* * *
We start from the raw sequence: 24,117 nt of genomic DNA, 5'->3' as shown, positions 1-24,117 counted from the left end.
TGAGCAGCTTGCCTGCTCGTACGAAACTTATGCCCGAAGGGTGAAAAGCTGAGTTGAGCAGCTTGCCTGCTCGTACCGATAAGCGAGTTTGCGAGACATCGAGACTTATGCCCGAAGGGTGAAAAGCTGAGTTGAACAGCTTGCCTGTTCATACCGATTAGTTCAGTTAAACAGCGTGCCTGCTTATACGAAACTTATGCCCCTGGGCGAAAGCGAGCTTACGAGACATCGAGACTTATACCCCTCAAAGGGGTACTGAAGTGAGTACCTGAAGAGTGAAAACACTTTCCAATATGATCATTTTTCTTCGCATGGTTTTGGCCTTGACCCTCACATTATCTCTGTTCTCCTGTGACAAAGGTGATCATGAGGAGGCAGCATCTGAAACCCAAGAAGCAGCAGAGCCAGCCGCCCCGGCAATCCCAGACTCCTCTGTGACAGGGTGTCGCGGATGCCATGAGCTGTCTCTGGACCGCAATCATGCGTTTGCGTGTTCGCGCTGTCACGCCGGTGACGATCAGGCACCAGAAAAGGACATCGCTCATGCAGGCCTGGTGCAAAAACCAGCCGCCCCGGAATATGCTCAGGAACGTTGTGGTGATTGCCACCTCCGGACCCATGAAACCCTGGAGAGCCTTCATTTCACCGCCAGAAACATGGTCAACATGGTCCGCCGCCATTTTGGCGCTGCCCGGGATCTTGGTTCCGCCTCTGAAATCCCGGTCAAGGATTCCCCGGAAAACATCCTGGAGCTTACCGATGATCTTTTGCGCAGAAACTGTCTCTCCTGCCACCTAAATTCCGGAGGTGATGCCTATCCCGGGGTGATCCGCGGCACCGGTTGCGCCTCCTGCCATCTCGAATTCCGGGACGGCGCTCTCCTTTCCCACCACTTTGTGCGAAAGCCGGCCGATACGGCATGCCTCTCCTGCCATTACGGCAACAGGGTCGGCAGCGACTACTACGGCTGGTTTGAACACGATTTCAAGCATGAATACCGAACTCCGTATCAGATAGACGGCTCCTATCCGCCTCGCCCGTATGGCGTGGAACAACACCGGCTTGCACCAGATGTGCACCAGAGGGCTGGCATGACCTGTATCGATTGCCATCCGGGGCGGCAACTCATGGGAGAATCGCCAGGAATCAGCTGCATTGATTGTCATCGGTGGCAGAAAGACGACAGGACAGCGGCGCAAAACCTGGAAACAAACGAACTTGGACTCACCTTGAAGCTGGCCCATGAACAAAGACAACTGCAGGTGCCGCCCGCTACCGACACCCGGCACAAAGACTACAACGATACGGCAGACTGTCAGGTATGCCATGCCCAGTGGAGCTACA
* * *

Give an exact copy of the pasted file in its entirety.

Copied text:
We start from the raw sequence: 24,117 nt of genomic DNA, 5'->3' as shown, positions 1-24,117 counted from the left end.
TGAGCAGCTTGCCTGCTCGTACGAAACTTATGCCCGAAGGGTGAAAAGCTGAGTTGAGCAGCTTGCCTGCTCGTACCGATAAGCGAGTTTGCGAGACATCGAGACTTATGCCCGAAGGGTGAAAAGCTGAGTTGAACAGCTTGCCTGTTCATACCGATTAGTTCAGTTAAACAGCGTGCCTGCTTATACGAAACTTATGCCCCTGGGCGAAAGCGAGCTTACGAGACATCGAGACTTATACCCCTCAAAGGGGTACTGAAGTGAGTACCTGAAGAGTGAAAACACTTTCCAATATGATCATTTTTCTTCGCATGGTTTTGGCCTTGACCCTCACATTATCTCTGTTCTCCTGTGACAAAGGTGATCATGAGGAGGCAGCATCTGAAACCCAAGAAGCAGCAGAGCCAGCCGCCCCGGCAATCCCAGACTCCTCTGTGACAGGGTGTCGCGGATGCCATGAGCTGTCTCTGGACCGCAATCATGCGTTTGCGTGTTCGCGCTGTCACGCCGGTGACGATCAGGCACCAGAAAAGGACATCGCTCATGCAGGCCTGGTGCAAAAACCAGCCGCCCCGGAATATGCTCAGGAACGTTGTGGTGATTGCCACCTCCGGACCCATGAAACCCTGGAGAGCCTTCATTTCACCGCCAGAAACATGGTCAACATGGTCCGCCGCCATTTTGGCGCTGCCCGGGATCTTGGTTCCGCCTCTGAAATCCCGGTCAAGGATTCCCCGGAAAACATCCTGGAGCTTACCGATGATCTTTTGCGCAGAAACTGTCTCTCCTGCCACCTAAATTCCGGAGGTGATGCCTATCCCGGGGTGATCCGCGGCACCGGTTGCGCCTCCTGCCATCTCGAATTCCGGGACGGCGCTCTCCTTTCCCACCACTTTGTGCGAAAGCCGGCCGATACGGCATGCCTCTCCTGCCATTACGGCAACAGGGTCGGCAGCGACTACTACGGCTGGTTTGAACACGATTTCAAGCATGAATACCGAACTCCGTATCAGATAGACGGCTCCTATCCGCCTCGCCCGTATGGCGTGGAACAACACCGGCTTGCACCAGATGTGCACCAGAGGGCTGGCATGACCTGTATCGATTGCCATCCGGGGCGGCAACTCATGGGAGAATCGCCAGGAATCAGCTGCATTGATTGTCATCGGTGGCAGAAAGACGACAGGACAGCGGCGCAAAACCTGGAAACAAACGAACTTGGACTCACCTTGAAGCTGGCCCATGAACAAAGACAACTGCAGGTGCCGCCCGCTACCGACACCCGGCACAAAGACTACAACGATACGGCAGACTGTCAGGTATGCCATGCCCAGTGGAGCTACA